*4 Significant and protectable interest and potential impairment of the interest. The Indian Community and the Navajo Nation have significant protectable interests in the welfare of their members who are named as plaintiffs in this case and in laws that protect their relationship with all of their minor citizens. If Plaintiffs prevail, the Indian Community and the Navajo Nation would be unable to enforce the challenged provisions of ICWA. State court child custody proceedings would be significantly affected by invalidation of ICWA provisions that protect the Indian Community’s and the Navajo Nation’s interest in maintaining their relationship with their minor citizens, such as the requirement that active efforts be made to provide remedial services and rehabilitative programs to prevent the breakup of the Indian family before foster care placement or termination of parental rights; the burden of proof required for determining that the continued custody of a child by the parent or Indian custodian is likely to result in serious emotional or physical damage to the child; and preferences that favor placement with a member of the Indian child’s tribe or foster home approved by the tribe.
In addition, the Indian Community and the Navajo Nation have a legal interest in defining their membership requirements. But there is no such issue in this suit. As conceded at oral argument, none of the 22 recognized Indian tribes in Arizona has a membership requirement of less than one-quarter Indian blood. That is valid under any view of implicit federal law limits on tribal membership criteria for ICWA or otherwise. Plaintiffs challenge as racially discriminatory specific provisions of ICWA regardless of the affected children’s quantum of Indian blood.
Adequacy of representation by existing parties. A presumption of adequacy of representation arises because the Indian Community and the Navajo Nation share with the governmental defendants the same ultimate objective, i.e., to uphold ICWA against Plaintiffs’ constitutional challenge, and because the governmental defendants are acting on behalf of a constituency that they represent. Although the Indian Community and the Navajo Nation have made arguments that the governmental defendants have not made, no one disputes that the governmental defendants are capable and willing to make those arguments. No one contends that the governmental defendants are likely to suggest a limiting construction of ICWA or to concede a potentially meritorious interpretation of ICWA. No one contends that the governmental defendants have conflicting obligations. Although the Indian Community and the Navajo Nation each have a particular interest in maintaining its relationship with its individual members who are named as plaintiffs, their interest in protecting the tribal-child relationship for every Indian child is shared by the governmental defendants. The fact that the Indian Community and the Navajo Nation have information regarding specific children and tribal laws does not rebut the presumption that the governmental defendants adequately represent their interests.
Therefore, the Indian Community and the Navajo Nation are not entitled to intervention of right under Federal Rule of Civil Procedure 24(a)(2).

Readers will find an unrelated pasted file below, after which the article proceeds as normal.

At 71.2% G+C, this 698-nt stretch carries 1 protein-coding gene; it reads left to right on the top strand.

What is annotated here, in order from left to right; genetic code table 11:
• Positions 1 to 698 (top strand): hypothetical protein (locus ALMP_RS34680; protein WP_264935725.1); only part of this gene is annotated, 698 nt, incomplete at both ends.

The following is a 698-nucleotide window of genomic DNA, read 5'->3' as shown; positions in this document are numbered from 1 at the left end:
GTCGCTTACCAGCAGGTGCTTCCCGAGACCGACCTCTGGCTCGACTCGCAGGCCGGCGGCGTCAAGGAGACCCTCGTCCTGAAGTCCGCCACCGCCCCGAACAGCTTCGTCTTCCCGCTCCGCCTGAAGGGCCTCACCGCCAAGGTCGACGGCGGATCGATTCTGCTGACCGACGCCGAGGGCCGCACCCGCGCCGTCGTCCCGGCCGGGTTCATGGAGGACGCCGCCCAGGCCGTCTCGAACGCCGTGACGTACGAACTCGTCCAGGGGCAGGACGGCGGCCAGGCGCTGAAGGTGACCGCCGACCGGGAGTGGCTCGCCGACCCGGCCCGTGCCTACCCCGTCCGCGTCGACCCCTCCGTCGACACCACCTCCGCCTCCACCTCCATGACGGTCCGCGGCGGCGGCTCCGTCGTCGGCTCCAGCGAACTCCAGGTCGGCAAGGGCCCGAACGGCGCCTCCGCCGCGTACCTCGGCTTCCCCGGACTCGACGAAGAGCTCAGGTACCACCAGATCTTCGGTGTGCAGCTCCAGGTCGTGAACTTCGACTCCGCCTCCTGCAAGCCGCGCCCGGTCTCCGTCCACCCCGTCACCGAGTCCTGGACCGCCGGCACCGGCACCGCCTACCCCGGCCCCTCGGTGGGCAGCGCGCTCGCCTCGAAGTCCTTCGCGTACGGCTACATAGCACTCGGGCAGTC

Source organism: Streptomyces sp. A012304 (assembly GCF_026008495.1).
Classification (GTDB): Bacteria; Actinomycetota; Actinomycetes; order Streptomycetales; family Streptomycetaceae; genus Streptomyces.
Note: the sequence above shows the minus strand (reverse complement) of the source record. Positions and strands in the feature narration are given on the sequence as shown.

III. PERMISSIVE INTERVENTION
A. Legal Standard
On timely motion, the court may permit anyone to intervene who “has a claim or defense that shares with the main action a common question of law or fact.” Fed. R. Civ. P. 24(b)(1)(B). To obtain permissive intervention, an applicant must show: (1) independent grounds for jurisdiction, (2) the motion is timely, and (3) the applicant’s claim or defense and the main action have a question of law or fact in common. League of United Latin Am. Citizens v. Wilson, 131 F.3d 1297, 1308 (9th Cir. 1997). “In exercising its discretion, the court must consider whether the intervention will unduly delay or prejudice the adjudication of the original parties’ rights.” Fed. R. Civ. P. 24(b)(3).
Jurisdiction. The Court has subject matter jurisdiction under 28 U.S.C. §§ 1331 and 1346 of this action against federal defendants, challenging a federal statute as violative of the United States Constitution, federal civil rights statutes, and Title VI of the Civil Rights Act. The Indian Community and the Navajo Nation seek to intervene only as defendants, not to assert additional claims.
Common question of law or fact. The Indian Community and the Navajo Nation have questions of law and fact in common with the main action. They seek to defend the constitutionality of the challenged provisions of ICWA, particularly against Plaintiffs’ allegations that these provisions create unequal treatment based solely on the race of the child and the adults involved. Indeed, the adequacy of the existing parties’ representation of the Indian Community and the Nation’s interests, which the Court has already found, could not even arise if there were not common questions of fact and law.
Undue delay or prejudice to the adjudication of the original parties’ rights. The Court finds that permitting intervention by the Indian Community and the Navajo Nation will not cause any undue delay or prejudice to the adjudication of the existing parties’ rights. During oral argument, counsel for the prospective intervenors stated they did not anticipate making discovery requests and they would abide by any limitations on discovery that the Court may impose to mitigate possible burden on the existing parties. Counsel further stated that Intervenors-Applicant want to participate in this case as parties only for as long as their children members continue as named Plaintiffs. Further, if the Indian Community and the Navajo Nation are permitted to intervene, other tribes likely will not be allowed to intervene in the future because other tribes will be doubly adequately represented by the governmental defendants and by these two intervenor tribes. See Arakaki, 324 F.3d at 1087 (intervention by native Hawaiians denied where a group of native Hawaiians already had successfully intervened as party).
Therefore, the Court will exercise its discretion to grant permissive intervention to the Indian Community and the Navajo Nation under Federal Rule of Civil Procedure 24(b)(1)(B). If the Indian Community’s or the Navajo Nation’s participation as intervenors should evidence the kinds of problems that weigh against permissive intervention, such as expansion of issues or unwarranted burdens on existing parties, the Court may reconsider this order in the future.
IT IS THEREFORE ORDERED that the Motion of the Gila River Indian Community to Intervene as Defendant (Doc. 47) and the Amended Motion to Intervene by the Navajo Nation (Doc. 198) are denied with respect to intervention of right and granted for permissive intervention.
IT IS FURTHER ORDERED that the Clerk is directed to file the Gila River Indian Community’s proposed motion to dismiss (lodged as Doc. 47-1) and the Navajo Nation’s proposed amended motion to dismiss (lodged as Doc. 199).
Dated this 29th day of September, 2016.